The British Airways Visa Signature® Card offers a generous welcome bonus of up to 100,000 Avios, is relatively easy to be approved for (as far as Chase cards go), offers some benefits that many will find valuable (a companion certificate, a 10% off benefit, etc.), and in general Avios are a points currency that are worth collecting, in my opinion. If you don’t have this card and are eligible, I’d recommend applying, as offers on the card don’t get better than this.

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  1. The “no close in ticketing fees” point, along with the historically strong last-minute award availability on AA shorthaul flights made Avios one of my favorite currencies to collect. Being able to spend 4,500 Avios as a PIT-based flyer to get to Boston, New York, Philadelphia, Chicago, and Washington nonstop on a moment’s notice was a great deal; it was still a good deal when they devalued AA short-haul domestic one-ways to 7,500 avios.

    However, AA’s new married segment restriction on award flights has left virtually no one-ways to any of these destinations from Pittsburgh for weekend getaways. The few choices that exist are now multi-segment awards (code for 15,000 avios / 12,500 AA miles) with long, undesirable layovers. I often find myself booking them at double the cost and throwing away the first segment now, effectively reducing the value of Avios by 50% on these redemptions.

    It’s frustrating to see AAdvantage taking this path and makes me glad I did a Delta status match challenge in April. Sure, Skypesos are pretty worthless but at least you can redeem them pretty inexpensively to hop around on short haul flights (PIT-BOS, PIT-JFK have great availability at reasonable rates).

  2. Hey Lucky, I like using Avios for flights on American within the U.S. I used to be able to link my AA number to the flights and recieve the benefits I get from my Barclays Aviator card. Am I no longer going to be able to link my AA loyalty number going forward in the future?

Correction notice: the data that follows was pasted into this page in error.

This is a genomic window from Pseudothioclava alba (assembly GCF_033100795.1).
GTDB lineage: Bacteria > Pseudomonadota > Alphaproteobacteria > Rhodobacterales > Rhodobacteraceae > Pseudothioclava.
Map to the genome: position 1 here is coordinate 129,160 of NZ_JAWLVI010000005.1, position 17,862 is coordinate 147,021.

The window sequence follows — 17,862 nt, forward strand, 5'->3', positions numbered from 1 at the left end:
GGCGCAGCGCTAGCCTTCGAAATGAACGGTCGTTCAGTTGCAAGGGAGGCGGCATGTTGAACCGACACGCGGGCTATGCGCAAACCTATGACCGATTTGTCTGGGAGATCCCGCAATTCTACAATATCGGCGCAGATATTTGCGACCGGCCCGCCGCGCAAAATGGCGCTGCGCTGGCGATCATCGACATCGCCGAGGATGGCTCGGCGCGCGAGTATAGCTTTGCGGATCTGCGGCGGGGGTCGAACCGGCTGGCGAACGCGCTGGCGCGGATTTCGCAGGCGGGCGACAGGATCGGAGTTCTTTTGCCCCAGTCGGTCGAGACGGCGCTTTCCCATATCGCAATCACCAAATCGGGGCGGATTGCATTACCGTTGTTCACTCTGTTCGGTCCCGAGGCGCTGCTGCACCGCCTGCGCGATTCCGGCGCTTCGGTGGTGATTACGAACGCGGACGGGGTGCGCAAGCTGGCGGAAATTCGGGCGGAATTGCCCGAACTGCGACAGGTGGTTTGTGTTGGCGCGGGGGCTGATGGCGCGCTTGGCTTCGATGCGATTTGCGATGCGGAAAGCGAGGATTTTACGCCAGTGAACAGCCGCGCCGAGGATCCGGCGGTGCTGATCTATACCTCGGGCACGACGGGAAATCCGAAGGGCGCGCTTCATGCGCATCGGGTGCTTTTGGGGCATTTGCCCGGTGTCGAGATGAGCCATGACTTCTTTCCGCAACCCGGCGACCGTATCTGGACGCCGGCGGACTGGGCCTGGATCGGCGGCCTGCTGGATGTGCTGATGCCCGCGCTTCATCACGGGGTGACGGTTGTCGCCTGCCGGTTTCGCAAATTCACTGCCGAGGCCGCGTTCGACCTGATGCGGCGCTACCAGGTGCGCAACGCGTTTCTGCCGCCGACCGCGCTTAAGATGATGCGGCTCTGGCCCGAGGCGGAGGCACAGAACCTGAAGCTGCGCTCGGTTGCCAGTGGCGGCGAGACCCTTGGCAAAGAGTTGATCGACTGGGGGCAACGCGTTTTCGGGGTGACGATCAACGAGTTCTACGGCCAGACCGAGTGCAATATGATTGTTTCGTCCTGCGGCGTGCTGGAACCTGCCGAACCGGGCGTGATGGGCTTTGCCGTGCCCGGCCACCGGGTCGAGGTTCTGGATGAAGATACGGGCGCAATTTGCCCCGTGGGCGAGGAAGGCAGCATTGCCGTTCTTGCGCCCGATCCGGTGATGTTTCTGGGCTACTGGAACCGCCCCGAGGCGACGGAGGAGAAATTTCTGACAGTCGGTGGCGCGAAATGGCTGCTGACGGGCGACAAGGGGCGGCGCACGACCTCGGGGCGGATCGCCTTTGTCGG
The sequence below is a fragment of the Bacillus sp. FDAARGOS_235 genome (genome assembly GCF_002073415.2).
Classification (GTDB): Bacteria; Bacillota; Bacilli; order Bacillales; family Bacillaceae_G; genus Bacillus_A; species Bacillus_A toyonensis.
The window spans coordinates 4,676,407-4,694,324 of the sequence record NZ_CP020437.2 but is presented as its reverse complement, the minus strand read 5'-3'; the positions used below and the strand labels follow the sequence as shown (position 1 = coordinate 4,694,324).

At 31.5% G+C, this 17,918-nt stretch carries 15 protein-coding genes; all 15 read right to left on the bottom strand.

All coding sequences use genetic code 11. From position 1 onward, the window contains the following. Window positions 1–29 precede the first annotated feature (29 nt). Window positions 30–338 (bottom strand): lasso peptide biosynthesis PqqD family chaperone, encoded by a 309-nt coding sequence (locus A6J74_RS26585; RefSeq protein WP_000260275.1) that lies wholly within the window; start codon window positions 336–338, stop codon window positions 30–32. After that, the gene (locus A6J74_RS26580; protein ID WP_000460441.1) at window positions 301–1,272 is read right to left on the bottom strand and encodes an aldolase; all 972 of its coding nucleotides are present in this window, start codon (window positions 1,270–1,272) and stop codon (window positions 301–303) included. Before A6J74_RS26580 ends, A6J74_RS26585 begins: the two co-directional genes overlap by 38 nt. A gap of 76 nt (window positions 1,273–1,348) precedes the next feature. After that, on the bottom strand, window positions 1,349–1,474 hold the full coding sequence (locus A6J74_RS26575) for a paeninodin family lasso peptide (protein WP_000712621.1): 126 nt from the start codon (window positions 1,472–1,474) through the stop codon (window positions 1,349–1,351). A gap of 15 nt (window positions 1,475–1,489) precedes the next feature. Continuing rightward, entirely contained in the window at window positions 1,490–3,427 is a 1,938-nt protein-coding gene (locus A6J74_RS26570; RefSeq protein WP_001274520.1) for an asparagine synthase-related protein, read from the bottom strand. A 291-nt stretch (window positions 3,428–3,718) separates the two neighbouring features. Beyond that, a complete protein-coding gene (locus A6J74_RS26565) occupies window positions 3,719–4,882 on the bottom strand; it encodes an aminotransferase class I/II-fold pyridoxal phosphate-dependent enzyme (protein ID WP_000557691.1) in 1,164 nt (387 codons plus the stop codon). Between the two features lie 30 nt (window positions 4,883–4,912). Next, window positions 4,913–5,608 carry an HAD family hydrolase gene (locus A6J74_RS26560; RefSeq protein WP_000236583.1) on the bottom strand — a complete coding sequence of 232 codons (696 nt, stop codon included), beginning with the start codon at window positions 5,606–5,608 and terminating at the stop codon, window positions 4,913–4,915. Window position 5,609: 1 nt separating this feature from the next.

3. Just used my Travel Together ticket to take my wife from BOS to LHR in business class and then after a 3 day stopover we went on to Singapore in first class. It was a great use of my Avios and the Travel Together ticket, in my opinion, despite the surcharges of around $1,700!

  4. BA website has been broken for months so unable to use avoid for AA tickets. Just today, website not working (again) even though we were told problem had been fixed. Avoid this British Airways credit card until the British Airways website is fully operational again.

  5. I have had the British Airways credit card since it first came out in 1993 (yes, for 25 years).
    I stopped flying British Airways (for the exception of a recent trip in March LHR-DME) about a decade ago — and the only reason I have kept the card (in my desk drawer) is because they say you should not give up your oldest card (and it is my oldest by far and also the one with an enormous credit line) and because I don’t want to lose my Avios (nearly 200,000 of them) through inactivity — but I really can’t wait to use them up (at decent prices, mind you) — the problem is that these flights are rarely available although I check every time.

    Also, I should point out that BA/Chase have reduced the benefits on this card over the years. They used to give 5,000 miles (before Avios were invented) on your annual renewal and they used to offer a greater multiplier on spend. I feel trapped.

    I did open an Iberia Avios account and credited it with some Royal Air Maroc flights in November — and since availability on AA flights is alleged to be better through Iberia — I’m thinking of moving more Avios over to Iberia and trying my luck from there.

  6. You forgot to mention the most important one. Namely, you fly BA and then get to whine about how it’s a crappy airline!

  7. ust used my Travel Together ticket to take my wife from BOS to LHR in business class and then after a 3 day stopover we went on to Singapore in first class.

  8. To book AA flights on ba.com just keep trying. It comes and goes, but I did manage to book flights for family earlier this week.